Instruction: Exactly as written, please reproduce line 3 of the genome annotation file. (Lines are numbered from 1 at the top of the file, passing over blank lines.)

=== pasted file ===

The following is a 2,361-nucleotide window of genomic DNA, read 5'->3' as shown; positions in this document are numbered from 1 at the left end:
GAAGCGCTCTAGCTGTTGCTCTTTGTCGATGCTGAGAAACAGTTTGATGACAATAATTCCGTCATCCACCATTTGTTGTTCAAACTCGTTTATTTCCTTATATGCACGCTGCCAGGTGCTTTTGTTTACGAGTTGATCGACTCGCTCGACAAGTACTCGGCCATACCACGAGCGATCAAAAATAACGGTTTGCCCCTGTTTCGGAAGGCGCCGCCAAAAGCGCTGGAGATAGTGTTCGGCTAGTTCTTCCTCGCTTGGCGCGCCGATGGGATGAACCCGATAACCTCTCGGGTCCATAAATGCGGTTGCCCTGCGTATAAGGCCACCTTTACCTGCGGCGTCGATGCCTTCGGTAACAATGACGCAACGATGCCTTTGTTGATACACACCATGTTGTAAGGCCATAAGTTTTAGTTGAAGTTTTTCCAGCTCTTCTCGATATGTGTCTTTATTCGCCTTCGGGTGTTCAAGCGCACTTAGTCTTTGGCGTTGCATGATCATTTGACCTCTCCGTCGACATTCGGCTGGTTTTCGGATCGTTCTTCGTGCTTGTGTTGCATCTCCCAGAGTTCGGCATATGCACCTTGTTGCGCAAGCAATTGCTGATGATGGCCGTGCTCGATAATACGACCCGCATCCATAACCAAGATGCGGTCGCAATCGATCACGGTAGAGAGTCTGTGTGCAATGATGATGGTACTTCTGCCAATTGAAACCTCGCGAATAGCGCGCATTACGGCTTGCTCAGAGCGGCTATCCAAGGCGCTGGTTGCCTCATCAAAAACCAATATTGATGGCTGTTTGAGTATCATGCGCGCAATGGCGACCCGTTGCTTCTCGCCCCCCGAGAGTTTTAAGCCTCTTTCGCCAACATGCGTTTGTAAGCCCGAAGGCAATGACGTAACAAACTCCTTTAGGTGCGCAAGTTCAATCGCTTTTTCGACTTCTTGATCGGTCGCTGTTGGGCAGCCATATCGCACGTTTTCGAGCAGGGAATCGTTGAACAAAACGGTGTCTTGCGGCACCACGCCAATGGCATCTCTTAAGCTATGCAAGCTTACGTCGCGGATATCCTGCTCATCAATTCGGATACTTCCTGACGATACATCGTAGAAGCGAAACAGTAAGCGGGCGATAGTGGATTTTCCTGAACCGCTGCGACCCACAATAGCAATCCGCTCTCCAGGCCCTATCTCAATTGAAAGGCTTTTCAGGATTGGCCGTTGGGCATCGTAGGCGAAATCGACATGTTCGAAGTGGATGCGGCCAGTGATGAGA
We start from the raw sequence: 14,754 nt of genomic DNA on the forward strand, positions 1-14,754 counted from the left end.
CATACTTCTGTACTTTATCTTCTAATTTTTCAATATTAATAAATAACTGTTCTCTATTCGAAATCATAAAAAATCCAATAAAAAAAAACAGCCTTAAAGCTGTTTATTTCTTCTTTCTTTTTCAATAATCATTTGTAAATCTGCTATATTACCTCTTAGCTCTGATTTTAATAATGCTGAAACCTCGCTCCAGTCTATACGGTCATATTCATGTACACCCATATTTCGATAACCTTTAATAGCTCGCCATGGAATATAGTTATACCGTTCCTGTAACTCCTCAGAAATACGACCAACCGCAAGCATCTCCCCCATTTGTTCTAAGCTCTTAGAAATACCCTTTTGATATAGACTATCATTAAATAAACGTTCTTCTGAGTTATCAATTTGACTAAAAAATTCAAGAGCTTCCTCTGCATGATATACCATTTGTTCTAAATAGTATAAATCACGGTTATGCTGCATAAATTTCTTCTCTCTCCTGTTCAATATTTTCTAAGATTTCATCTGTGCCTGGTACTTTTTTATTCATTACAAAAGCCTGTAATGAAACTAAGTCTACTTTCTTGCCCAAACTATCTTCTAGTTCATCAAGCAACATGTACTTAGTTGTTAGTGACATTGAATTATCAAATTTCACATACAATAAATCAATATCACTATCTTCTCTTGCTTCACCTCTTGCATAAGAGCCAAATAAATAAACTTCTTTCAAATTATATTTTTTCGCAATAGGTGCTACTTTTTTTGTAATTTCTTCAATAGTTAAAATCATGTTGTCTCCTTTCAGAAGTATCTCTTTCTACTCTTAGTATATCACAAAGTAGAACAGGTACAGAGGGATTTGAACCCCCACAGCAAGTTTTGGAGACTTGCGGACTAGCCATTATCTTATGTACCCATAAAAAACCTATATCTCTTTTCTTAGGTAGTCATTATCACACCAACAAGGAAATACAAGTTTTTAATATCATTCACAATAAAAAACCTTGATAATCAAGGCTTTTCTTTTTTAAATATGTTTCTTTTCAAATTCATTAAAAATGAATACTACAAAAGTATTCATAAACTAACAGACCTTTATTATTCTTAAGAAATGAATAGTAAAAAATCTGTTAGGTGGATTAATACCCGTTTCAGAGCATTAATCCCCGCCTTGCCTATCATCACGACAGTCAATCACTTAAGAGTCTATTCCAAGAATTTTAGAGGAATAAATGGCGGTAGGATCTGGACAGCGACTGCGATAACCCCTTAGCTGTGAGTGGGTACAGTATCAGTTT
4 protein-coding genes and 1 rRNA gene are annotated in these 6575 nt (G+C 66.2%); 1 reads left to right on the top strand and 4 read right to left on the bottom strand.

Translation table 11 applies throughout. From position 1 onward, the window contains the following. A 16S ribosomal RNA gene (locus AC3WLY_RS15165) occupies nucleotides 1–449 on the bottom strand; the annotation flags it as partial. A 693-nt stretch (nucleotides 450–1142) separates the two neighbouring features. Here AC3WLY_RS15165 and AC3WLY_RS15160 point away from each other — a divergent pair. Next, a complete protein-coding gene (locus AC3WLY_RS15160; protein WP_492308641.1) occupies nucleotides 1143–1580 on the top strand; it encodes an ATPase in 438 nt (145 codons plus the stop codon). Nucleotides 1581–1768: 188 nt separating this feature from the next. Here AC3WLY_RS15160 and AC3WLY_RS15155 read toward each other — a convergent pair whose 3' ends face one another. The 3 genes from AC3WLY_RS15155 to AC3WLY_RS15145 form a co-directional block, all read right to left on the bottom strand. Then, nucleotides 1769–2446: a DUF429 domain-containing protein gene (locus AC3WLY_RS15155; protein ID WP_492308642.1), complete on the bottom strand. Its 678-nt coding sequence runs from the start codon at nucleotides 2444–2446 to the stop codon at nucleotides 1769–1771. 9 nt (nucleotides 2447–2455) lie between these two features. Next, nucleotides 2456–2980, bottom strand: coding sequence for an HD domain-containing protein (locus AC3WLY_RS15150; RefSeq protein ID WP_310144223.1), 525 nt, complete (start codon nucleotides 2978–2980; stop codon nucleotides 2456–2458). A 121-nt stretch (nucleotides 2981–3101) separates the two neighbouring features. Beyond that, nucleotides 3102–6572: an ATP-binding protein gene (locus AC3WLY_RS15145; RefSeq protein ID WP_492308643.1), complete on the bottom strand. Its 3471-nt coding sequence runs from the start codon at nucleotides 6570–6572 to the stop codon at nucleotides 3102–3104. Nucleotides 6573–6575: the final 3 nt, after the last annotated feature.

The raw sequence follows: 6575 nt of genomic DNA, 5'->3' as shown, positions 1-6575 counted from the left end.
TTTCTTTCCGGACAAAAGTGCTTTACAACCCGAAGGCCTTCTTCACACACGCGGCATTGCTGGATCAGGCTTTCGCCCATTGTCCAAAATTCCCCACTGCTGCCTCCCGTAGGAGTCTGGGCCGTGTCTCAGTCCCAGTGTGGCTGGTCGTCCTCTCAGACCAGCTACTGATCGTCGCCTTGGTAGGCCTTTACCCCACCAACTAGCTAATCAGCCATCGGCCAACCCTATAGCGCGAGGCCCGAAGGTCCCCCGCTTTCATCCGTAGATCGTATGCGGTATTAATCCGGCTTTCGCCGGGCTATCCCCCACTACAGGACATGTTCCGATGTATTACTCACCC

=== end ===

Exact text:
We start from the raw sequence: 14,754 nt of genomic DNA on the forward strand, positions 1-14,754 counted from the left end.